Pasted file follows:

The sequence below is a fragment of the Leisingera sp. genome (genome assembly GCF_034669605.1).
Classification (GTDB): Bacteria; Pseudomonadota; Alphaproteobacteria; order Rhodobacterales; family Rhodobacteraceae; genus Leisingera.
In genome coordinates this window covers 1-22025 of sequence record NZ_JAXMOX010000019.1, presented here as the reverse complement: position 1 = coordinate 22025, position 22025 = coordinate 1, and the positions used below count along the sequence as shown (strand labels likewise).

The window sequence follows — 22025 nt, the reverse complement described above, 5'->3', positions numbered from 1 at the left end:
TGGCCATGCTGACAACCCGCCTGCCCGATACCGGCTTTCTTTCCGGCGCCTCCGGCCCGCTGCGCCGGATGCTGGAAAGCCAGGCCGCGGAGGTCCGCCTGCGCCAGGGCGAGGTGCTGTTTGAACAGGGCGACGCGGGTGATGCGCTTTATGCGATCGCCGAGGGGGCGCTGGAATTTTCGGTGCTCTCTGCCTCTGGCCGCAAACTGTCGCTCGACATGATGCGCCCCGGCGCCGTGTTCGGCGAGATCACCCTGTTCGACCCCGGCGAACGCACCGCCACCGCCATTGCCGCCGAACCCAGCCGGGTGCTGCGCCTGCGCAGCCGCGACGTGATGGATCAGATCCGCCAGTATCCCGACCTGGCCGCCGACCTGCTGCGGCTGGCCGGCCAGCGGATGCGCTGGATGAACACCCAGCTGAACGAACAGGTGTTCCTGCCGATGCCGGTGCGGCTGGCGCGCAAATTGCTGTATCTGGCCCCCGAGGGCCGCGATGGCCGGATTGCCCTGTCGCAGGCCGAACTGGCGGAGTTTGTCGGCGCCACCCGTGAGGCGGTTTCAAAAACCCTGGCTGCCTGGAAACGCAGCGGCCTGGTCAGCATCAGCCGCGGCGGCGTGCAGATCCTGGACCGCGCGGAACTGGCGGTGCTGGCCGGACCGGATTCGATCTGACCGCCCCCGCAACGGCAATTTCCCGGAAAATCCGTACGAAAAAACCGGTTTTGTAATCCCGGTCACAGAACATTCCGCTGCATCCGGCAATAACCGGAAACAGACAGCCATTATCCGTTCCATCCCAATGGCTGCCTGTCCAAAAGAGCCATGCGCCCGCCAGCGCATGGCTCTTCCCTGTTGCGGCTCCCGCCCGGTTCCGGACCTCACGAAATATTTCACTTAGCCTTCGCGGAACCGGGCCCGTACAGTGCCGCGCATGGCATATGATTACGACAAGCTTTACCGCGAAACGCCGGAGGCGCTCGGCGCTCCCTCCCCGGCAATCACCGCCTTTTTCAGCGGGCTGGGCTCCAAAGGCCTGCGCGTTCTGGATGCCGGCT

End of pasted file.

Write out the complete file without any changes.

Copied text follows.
The sequence below is a fragment of the Leisingera sp. genome (genome assembly GCF_034669605.1).
Classification (GTDB): Bacteria; Pseudomonadota; Alphaproteobacteria; order Rhodobacterales; family Rhodobacteraceae; genus Leisingera.
In genome coordinates this window covers 1-22025 of sequence record NZ_JAXMOX010000019.1, presented here as the reverse complement: position 1 = coordinate 22025, position 22025 = coordinate 1, and the positions used below count along the sequence as shown (strand labels likewise).

The window sequence follows — 22025 nt, the reverse complement described above, 5'->3', positions numbered from 1 at the left end:
TGGCCATGCTGACAACCCGCCTGCCCGATACCGGCTTTCTTTCCGGCGCCTCCGGCCCGCTGCGCCGGATGCTGGAAAGCCAGGCCGCGGAGGTCCGCCTGCGCCAGGGCGAGGTGCTGTTTGAACAGGGCGACGCGGGTGATGCGCTTTATGCGATCGCCGAGGGGGCGCTGGAATTTTCGGTGCTCTCTGCCTCTGGCCGCAAACTGTCGCTCGACATGATGCGCCCCGGCGCCGTGTTCGGCGAGATCACCCTGTTCGACCCCGGCGAACGCACCGCCACCGCCATTGCCGCCGAACCCAGCCGGGTGCTGCGCCTGCGCAGCCGCGACGTGATGGATCAGATCCGCCAGTATCCCGACCTGGCCGCCGACCTGCTGCGGCTGGCCGGCCAGCGGATGCGCTGGATGAACACCCAGCTGAACGAACAGGTGTTCCTGCCGATGCCGGTGCGGCTGGCGCGCAAATTGCTGTATCTGGCCCCCGAGGGCCGCGATGGCCGGATTGCCCTGTCGCAGGCCGAACTGGCGGAGTTTGTCGGCGCCACCCGTGAGGCGGTTTCAAAAACCCTGGCTGCCTGGAAACGCAGCGGCCTGGTCAGCATCAGCCGCGGCGGCGTGCAGATCCTGGACCGCGCGGAACTGGCGGTGCTGGCCGGACCGGATTCGATCTGACCGCCCCCGCAACGGCAATTTCCCGGAAAATCCGTACGAAAAAACCGGTTTTGTAATCCCGGTCACAGAACATTCCGCTGCATCCGGCAATAACCGGAAACAGACAGCCATTATCCGTTCCATCCCAATGGCTGCCTGTCCAAAAGAGCCATGCGCCCGCCAGCGCATGGCTCTTCCCTGTTGCGGCTCCCGCCCGGTTCCGGACCTCACGAAATATTTCACTTAGCCTTCGCGGAACCGGGCCCGTACAGTGCCGCGCATGGCATATGATTACGACAAGCTTTACCGCGAAACGCCGGAGGCGCTCGGCGCTCCCTCCCCGGCAATCACCGCCTTTTTCAGCGGGCTGGGCTCCAAAGGCCTGCGCGTTCTGGATGCCGGCT